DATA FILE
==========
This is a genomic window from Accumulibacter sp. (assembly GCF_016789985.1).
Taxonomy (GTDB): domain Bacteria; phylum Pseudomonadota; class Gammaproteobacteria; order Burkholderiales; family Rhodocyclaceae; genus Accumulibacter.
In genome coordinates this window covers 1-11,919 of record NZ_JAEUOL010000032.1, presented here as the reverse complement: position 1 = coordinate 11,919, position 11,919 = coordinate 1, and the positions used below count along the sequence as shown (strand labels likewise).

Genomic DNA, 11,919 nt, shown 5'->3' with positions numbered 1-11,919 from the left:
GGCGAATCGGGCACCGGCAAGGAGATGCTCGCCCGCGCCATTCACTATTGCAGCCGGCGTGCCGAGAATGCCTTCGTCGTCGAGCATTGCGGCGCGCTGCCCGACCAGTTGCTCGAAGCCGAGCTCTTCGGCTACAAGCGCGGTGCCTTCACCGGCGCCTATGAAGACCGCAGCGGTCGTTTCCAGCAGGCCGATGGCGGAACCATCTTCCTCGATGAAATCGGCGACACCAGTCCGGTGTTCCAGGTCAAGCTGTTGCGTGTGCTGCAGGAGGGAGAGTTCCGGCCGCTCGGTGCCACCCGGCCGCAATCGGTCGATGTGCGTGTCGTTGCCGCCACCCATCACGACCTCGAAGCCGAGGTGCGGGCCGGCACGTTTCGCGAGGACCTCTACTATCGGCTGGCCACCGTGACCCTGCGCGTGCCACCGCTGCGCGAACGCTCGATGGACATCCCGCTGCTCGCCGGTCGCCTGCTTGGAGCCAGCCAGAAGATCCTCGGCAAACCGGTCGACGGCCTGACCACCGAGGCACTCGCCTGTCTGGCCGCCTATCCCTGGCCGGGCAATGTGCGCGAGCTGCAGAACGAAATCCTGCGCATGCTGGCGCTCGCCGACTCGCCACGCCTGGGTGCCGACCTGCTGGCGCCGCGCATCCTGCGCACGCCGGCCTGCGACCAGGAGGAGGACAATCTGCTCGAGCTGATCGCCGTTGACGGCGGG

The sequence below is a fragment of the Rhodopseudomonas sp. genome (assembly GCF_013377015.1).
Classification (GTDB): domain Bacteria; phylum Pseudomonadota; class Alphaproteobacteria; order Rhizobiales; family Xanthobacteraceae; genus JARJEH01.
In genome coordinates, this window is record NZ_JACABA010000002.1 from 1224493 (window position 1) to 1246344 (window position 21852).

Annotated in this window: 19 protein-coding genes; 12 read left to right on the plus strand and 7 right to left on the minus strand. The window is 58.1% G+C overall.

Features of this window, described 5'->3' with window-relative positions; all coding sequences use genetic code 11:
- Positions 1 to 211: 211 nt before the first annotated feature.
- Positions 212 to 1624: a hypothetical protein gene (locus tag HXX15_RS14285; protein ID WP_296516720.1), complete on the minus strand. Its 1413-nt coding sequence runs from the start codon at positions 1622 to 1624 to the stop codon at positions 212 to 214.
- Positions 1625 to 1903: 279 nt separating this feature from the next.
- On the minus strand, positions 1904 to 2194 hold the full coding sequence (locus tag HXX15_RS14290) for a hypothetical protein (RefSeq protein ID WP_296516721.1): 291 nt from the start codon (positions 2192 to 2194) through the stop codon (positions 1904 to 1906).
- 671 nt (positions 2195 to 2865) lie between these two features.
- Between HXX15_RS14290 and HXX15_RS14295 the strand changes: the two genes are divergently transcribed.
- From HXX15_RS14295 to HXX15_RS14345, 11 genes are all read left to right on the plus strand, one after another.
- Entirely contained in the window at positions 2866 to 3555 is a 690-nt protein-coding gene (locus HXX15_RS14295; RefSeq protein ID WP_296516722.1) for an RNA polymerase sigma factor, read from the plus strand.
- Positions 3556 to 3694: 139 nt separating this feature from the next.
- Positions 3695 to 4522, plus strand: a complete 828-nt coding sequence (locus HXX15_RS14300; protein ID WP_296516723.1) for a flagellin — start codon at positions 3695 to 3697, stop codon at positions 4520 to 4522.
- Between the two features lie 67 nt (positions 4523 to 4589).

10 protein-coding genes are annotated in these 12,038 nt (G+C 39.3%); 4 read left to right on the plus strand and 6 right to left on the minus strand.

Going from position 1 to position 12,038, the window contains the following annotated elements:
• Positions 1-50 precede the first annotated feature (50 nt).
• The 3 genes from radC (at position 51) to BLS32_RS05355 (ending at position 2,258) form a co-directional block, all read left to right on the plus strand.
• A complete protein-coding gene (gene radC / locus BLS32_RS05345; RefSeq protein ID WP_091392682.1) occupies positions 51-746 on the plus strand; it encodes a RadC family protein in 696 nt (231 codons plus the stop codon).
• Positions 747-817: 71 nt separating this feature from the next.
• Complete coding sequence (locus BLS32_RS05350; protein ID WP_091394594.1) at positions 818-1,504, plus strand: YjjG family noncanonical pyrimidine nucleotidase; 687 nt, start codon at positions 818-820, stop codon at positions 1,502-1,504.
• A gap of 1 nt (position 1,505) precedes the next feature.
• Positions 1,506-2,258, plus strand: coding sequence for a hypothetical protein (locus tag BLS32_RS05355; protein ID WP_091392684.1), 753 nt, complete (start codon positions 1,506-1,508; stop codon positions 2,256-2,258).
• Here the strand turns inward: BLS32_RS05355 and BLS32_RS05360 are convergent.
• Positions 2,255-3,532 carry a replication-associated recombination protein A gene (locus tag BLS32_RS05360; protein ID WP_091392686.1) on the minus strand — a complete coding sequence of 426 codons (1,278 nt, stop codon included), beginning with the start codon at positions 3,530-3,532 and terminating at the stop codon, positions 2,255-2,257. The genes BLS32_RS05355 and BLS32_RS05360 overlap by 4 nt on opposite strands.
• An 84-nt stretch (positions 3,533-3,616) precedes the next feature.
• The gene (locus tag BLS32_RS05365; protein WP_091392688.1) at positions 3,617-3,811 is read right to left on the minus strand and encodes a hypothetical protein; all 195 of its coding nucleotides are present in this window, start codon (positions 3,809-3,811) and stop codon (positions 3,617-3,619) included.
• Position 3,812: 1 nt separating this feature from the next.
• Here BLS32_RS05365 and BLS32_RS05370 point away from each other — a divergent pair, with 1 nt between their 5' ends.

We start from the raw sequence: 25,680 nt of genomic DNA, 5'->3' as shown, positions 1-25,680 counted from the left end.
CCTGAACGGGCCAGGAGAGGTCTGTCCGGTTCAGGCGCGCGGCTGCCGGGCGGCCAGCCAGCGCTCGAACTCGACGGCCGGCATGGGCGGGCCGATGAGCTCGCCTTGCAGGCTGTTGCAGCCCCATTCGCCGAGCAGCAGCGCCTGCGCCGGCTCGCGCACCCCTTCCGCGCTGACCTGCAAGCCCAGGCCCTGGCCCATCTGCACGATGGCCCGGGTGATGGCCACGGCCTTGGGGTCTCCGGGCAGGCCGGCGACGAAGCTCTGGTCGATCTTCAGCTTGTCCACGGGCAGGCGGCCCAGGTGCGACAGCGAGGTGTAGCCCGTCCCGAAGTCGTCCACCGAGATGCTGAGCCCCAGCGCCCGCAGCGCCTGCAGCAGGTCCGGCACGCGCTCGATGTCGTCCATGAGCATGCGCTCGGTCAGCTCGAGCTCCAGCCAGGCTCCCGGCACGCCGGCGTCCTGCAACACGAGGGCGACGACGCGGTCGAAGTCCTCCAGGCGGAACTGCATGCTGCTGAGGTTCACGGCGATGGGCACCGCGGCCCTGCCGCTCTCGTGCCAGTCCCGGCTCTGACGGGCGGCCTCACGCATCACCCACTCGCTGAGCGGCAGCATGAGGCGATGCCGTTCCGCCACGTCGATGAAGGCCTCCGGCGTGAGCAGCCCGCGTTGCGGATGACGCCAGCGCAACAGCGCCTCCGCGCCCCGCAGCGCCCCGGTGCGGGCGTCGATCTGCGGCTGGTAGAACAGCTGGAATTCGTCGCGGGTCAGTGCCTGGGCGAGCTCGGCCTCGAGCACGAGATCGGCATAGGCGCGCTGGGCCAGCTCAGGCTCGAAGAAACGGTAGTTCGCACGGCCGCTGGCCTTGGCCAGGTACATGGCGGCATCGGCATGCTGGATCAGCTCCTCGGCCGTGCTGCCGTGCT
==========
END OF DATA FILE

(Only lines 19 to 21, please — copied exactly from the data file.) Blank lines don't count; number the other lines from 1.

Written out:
- Positions 3556 to 3694: 139 nt separating this feature from the next.
- Positions 3695 to 4522, plus strand: a complete 828-nt coding sequence (locus HXX15_RS14300; protein ID WP_296516723.1) for a flagellin — start codon at positions 3695 to 3697, stop codon at positions 4520 to 4522.
- Between the two features lie 67 nt (positions 4523 to 4589).